“This year’s Black History Month exhibition is a moving retrospective of our renewed effort to incorporate Black history into the fabric of our city,” Liam Kavanagh, NYC Parks Acting Commissioner, said. “With archival and recent photographs of more than a dozen newly named park spaces, the show helps to preserve the legacy of these influential people and places. It illustrates our ongoing work to make the park system more diverse and reflective of the people it serves.”

Since NYC Parks promised it would demonstrate its solidarity with the Black community in 2020, 28 park spaces have been renamed to honor the legacy of Black Americans, including Gil Scott-Heron Amphitheater in St. Mary’s Park in the Bronx, Lena Horne Bandshell in Prospect Park in Brooklyn, and Malcolm X Promenade in Flushing Meadows Park in Queens, among others.

Image courtesy of Michelle Alerte

Black History Month Pop-Up Shops
Each Saturday this month from 1:00 p.m. to 7:00 p.m. the New Women Space in Brooklyn is hosting a pop-up shop event that features an incredible mix of Black, womxn, and queer-owned local and small businesses. Vendors will be offering a wide variety of items and services, ranging anywhere from jewelry and clothing to tarot card readings. Come enjoy live music, grab a drink, and support local business owners!

Flushing Freedom Mile
On February 13 from 11:00 a.m. to 12:30 p.m. the Urban Park Rangers will be leading a walk of historic Flushing known as the Flushing Freedom Mile. This mile stretch of Flushing includes sites that are important to the history of freedom in the United States. Historic landmarks like the John Bowne House and Friends Meeting House are included in the walk, structures that were rumored to be part of the Underground Railroad. The event will begin at Northern Boulevard and Linden Place in Queens. More information on the event can be found here.

Image courtesy of Carte-de-visite of Frederick Douglass, late 19th century

Our Composite Nation: Frederick Douglass’ America
On February 12, the New-York Historical Society is opening Our Composite Nation: Frederick Douglass’ America, a special installation that honors the life and legacy of one of America’s most prolific freedom fighters. The installation is named after one of Frederick Douglass’ most iconic speeches written at the end of the Civil War, which paints a picture of Douglass’ optimistic view of a new America during the era of Reconstruction. Tickets can be purchased here.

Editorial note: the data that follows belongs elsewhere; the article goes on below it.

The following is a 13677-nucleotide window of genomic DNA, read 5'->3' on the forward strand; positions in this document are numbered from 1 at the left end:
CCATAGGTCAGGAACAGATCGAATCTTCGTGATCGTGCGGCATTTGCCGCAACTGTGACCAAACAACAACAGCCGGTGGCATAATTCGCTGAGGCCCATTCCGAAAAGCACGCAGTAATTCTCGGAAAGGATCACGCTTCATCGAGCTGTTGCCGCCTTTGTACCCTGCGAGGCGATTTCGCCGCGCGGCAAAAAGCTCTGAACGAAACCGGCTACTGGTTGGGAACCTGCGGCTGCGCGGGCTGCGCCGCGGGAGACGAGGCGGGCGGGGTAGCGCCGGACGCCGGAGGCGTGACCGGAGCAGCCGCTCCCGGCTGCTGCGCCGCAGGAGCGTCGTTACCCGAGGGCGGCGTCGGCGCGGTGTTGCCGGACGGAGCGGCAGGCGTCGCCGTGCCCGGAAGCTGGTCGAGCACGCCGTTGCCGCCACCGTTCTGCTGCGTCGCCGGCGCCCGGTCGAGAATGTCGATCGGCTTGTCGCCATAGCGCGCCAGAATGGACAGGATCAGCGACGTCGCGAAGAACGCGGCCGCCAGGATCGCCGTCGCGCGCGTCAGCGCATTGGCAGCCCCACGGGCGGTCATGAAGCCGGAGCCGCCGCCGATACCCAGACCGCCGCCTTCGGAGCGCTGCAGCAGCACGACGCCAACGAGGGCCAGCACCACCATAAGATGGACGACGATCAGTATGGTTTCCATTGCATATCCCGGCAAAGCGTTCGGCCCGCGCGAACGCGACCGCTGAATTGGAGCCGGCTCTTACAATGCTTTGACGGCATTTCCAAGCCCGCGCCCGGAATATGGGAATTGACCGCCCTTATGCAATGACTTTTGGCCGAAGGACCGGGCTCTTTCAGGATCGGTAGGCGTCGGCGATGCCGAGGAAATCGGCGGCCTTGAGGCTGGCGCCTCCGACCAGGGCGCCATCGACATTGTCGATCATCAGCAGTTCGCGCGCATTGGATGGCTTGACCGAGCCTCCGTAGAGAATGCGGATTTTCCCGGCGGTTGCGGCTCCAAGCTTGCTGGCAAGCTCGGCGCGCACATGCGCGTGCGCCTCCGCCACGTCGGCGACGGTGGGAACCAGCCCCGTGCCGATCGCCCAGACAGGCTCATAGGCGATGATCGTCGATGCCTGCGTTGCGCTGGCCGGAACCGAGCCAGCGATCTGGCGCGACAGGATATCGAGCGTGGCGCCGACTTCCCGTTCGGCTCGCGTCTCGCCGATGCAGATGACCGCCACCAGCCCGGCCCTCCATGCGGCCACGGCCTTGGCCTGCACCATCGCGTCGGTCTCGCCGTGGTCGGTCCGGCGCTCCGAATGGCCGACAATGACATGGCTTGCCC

Seneca Village
The Urban Park Rangers will be leading a program that teaches participants about Seneca Village, a 19th-century settlement inhabited by mostly African American landowners in Central Park. The event will teach guests about the lives of Seneca Village’s residents and the community’s place in New York City before the creation of Central Park. The event will take place on February 13 from 1:00 p.m. to 2:00 p.m. and will be held at 81st Street and Central Park West. More information on the event can be found here.

Image courtesy of NYC Parks

Phil Young Experience Jazz Concert
On February 17 from 5:30 p.m. to 7 p.m., the Jazz Foundation of America is putting on a celebration of Black History Month with a jazz concert led by Phil Young. A beloved figure in the Uptown community, Young is an esteemed drummer who over the course of his career as a musician has played with the likes of Bobby “Blue” Bland, Jimi Hendrix, George Benson, Art Farmer, and Dizzy Gillespie. This event will also feature a number of special guests. The concert will take place at the Hansborough Recreation Center on 35 West 134th Street. More information on the concert can be found here.